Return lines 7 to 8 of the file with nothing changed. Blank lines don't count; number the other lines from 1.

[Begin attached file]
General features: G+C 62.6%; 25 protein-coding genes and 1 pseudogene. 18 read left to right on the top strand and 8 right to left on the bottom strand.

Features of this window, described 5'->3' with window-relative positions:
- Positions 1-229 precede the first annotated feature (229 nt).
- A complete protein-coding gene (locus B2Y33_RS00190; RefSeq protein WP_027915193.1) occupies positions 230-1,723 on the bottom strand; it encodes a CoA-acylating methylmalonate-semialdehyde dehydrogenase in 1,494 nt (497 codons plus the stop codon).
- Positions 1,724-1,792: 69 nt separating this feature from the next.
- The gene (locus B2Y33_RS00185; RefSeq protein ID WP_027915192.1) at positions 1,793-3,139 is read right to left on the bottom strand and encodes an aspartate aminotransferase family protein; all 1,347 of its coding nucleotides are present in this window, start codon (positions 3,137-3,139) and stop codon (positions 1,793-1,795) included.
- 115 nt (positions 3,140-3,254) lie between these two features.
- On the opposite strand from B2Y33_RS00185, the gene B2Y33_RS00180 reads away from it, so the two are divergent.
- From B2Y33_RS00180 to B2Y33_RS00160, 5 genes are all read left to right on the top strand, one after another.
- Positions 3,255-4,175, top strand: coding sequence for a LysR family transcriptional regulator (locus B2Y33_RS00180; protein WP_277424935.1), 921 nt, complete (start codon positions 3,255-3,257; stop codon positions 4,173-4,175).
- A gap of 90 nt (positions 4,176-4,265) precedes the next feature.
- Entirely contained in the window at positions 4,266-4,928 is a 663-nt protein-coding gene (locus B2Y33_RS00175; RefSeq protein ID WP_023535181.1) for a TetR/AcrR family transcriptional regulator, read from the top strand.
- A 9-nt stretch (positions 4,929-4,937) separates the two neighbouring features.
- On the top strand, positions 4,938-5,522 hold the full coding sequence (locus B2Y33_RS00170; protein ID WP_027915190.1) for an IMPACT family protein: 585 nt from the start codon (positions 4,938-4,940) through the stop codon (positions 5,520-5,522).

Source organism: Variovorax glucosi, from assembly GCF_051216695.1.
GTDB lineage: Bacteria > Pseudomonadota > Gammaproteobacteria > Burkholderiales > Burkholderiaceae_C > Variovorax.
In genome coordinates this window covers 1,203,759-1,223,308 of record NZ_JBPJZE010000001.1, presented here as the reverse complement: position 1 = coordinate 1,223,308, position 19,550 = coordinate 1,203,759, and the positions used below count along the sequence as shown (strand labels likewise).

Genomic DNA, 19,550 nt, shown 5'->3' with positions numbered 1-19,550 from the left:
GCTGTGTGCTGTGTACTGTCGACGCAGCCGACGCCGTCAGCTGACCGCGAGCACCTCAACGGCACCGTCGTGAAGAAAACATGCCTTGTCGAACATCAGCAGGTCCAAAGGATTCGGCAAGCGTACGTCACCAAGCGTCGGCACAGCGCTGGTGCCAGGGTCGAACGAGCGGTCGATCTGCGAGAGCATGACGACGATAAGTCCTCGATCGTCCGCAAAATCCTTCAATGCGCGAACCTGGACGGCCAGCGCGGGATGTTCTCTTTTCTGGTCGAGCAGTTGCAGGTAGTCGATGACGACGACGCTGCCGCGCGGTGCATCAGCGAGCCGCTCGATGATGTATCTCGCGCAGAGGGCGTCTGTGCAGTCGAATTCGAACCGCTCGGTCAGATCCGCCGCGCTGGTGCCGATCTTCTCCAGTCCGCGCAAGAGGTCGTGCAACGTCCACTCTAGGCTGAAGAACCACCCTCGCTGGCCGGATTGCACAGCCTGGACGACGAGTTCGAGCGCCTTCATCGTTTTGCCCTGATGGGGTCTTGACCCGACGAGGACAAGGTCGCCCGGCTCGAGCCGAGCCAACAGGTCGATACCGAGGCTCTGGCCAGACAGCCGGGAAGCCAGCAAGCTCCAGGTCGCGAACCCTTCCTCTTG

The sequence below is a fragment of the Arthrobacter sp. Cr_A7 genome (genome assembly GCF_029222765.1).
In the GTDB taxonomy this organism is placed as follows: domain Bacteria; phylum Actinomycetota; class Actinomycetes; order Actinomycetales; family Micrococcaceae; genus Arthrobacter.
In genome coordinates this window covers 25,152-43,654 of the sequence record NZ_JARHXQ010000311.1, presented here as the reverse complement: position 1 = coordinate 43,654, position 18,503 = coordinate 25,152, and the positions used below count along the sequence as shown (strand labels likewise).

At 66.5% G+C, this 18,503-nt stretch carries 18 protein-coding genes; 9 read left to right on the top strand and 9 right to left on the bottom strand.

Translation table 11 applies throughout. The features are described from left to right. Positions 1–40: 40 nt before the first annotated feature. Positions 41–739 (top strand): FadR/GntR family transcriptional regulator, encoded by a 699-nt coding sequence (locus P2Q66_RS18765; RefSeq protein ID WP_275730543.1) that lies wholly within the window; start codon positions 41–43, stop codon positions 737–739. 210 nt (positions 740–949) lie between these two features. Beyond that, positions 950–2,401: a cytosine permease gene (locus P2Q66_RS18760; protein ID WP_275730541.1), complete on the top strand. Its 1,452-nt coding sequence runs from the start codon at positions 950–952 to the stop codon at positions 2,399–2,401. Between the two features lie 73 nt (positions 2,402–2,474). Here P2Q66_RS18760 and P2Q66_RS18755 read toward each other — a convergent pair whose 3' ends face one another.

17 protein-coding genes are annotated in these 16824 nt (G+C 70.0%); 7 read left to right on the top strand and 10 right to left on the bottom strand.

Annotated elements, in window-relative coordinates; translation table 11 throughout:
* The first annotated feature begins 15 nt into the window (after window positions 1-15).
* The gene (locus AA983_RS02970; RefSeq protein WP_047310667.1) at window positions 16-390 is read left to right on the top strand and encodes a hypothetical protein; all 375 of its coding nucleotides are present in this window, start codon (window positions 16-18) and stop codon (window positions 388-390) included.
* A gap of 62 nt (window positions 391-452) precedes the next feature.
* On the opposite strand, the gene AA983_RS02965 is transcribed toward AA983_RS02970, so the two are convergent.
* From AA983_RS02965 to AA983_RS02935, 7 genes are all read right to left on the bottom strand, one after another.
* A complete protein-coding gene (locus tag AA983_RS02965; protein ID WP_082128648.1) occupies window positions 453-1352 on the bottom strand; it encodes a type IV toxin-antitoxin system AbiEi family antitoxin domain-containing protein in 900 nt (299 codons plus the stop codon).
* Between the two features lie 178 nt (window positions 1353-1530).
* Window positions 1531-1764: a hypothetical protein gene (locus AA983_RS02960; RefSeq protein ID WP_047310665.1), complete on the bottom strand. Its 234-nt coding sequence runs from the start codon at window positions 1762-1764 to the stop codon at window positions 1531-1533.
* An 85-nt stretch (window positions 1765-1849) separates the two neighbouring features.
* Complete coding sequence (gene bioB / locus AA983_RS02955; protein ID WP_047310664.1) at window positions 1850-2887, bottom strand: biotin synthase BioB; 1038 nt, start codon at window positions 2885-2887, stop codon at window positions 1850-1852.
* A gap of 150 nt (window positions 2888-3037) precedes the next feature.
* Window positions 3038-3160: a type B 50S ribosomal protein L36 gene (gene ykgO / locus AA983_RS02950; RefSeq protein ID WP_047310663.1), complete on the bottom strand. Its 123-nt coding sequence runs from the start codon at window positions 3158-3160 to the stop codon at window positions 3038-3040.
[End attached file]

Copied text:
- 115 nt (positions 3,140-3,254) lie between these two features.
- On the opposite strand from B2Y33_RS00185, the gene B2Y33_RS00180 reads away from it, so the two are divergent.